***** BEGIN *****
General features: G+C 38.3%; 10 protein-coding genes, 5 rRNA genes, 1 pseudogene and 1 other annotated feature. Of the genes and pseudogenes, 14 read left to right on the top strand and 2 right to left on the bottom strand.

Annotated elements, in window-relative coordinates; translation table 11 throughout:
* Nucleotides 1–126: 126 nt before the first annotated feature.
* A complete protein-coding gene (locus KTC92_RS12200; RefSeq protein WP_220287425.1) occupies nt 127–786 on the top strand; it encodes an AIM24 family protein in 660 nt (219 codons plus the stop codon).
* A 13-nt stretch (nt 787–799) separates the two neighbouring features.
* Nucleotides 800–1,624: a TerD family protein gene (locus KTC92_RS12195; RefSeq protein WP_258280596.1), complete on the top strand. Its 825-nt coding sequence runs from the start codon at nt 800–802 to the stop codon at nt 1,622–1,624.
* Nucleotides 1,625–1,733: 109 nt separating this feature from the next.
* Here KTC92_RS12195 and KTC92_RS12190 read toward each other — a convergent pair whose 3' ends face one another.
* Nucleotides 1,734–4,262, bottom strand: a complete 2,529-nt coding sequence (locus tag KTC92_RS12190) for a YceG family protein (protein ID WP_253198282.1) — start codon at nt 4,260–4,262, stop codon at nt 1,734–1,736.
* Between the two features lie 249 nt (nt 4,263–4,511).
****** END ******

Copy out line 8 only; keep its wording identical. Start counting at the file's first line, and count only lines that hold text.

* Here KTC92_RS12195 and KTC92_RS12190 read toward each other — a convergent pair whose 3' ends face one another.